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Oracea (Doxycycline) - Description and Clinical Pharmacology

 
 



DESCRIPTION

ORACEA (doxycycline, USP) Capsules 40 mg are hard gelatin capsule shells filled with two types of doxycycline beads (30 mg immediate release and 10 mg delayed release) that together provide a dose of 40 mg of anhydrous doxycycline (C22H24N2O8).

The structural formula of doxycycline, USP is:

with an empirical formula of C22H24N2O8•H2O and a molecular weight of 462.46. The chemical designation for doxycycline is 2-Naphthacenecar-boxamide,4-(dimethylamino)-1,4,4a,5,5a,6,11,12a-octahydro-3,5,10,12,12a-pentahydroxy-6-methyl-1,11-dioxo-, [4S-(4α, 4aα, 5α, 5aα, 6α,12aα)]-, monohydrate. It is very slightly soluble in water.

Inert ingredients in the formulation are: hypromellose, iron oxide red, iron oxide yellow, methacrylic acid copolymer, polyethylene glycol, Polysorbate 80, sugar spheres, talc, titanium dioxide, and triethyl citrate. Active ingredients: Each capsule contains doxycycline, USP in an amount equivalent to 40 mg of anhydrous doxycycline.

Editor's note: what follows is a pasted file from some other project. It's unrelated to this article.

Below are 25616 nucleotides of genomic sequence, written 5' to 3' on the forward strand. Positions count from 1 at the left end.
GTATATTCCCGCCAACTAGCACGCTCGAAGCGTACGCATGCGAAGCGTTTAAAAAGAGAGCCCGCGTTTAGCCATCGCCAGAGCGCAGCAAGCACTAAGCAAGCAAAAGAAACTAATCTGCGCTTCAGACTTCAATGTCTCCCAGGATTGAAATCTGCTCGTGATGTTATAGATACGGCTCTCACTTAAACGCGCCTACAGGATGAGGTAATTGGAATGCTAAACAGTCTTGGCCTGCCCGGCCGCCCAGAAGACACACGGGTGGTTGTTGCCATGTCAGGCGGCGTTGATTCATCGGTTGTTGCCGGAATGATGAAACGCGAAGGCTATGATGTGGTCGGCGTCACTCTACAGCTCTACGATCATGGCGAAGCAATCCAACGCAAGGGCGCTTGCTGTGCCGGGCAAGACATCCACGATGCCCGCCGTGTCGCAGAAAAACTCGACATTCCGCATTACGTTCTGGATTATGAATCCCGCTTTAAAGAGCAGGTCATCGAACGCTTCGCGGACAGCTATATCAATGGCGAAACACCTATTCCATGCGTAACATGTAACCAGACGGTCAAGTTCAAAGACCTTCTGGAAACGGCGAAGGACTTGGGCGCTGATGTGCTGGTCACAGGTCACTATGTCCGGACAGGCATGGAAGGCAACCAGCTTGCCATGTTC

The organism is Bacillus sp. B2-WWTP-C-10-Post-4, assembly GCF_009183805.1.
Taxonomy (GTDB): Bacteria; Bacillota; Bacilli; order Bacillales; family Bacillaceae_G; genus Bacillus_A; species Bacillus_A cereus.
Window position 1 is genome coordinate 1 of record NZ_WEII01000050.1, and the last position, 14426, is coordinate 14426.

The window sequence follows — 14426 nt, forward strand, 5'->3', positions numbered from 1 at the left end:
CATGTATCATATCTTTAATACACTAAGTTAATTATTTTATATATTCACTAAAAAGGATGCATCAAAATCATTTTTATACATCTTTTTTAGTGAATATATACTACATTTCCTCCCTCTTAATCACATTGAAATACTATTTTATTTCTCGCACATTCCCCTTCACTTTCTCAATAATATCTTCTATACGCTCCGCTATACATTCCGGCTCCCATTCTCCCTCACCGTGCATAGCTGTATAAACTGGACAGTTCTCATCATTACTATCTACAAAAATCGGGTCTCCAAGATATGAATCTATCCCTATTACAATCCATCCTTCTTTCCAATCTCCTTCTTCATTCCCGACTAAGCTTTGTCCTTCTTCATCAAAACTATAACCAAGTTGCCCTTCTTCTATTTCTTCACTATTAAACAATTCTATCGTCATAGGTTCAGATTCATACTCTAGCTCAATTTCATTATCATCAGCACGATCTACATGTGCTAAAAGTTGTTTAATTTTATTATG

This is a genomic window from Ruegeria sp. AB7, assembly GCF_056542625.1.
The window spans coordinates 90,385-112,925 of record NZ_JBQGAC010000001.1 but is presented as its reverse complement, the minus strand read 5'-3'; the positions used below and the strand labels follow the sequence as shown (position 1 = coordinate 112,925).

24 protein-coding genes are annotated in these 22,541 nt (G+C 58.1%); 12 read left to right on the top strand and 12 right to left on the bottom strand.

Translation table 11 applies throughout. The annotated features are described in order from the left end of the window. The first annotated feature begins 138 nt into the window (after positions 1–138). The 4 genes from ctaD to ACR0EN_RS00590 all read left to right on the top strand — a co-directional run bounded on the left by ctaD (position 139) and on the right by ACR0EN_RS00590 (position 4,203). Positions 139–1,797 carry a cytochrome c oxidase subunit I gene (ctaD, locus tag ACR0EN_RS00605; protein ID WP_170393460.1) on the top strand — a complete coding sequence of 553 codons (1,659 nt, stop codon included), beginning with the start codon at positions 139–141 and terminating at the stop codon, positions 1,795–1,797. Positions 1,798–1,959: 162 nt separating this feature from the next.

CLINICAL PHARMACOLOGY

Mechanism of Action

The mechanism of action of ORACEA in the treatment of inflammatory lesions of rosacea is unknown.

Pharmacokinetics

ORACEA capsules are not bioequivalent to other doxycycline products. The pharmacokinetics of doxycycline following oral administration of ORACEA was investigated in 2 volunteer studies involving 61 adults. Pharmacokinetic parameters for ORACEA following single oral doses and at steady-state in healthy subjects are presented in Table 2.

Table 2. Pharmacokinetic Parameters [Mean (±SD)] for ORACEA
N

Cmax*

(ng/mL)

Tmax+(hr)

AUC0-oo*

(ng•hr/mL)

t1/2* (hr)
Single Dose 40 mg capsules 30 510 ± 220.7

3.00

(1.0-4.1)

9227 ± 3212.8 21.2 ± 7.6
Steady-State# 40 mg capsules 31 600 ± 194.2

2.00

(1.0-4.0)

7543 ± 2443.9 23.2 ± 6.2

*Mean +Median #Day 7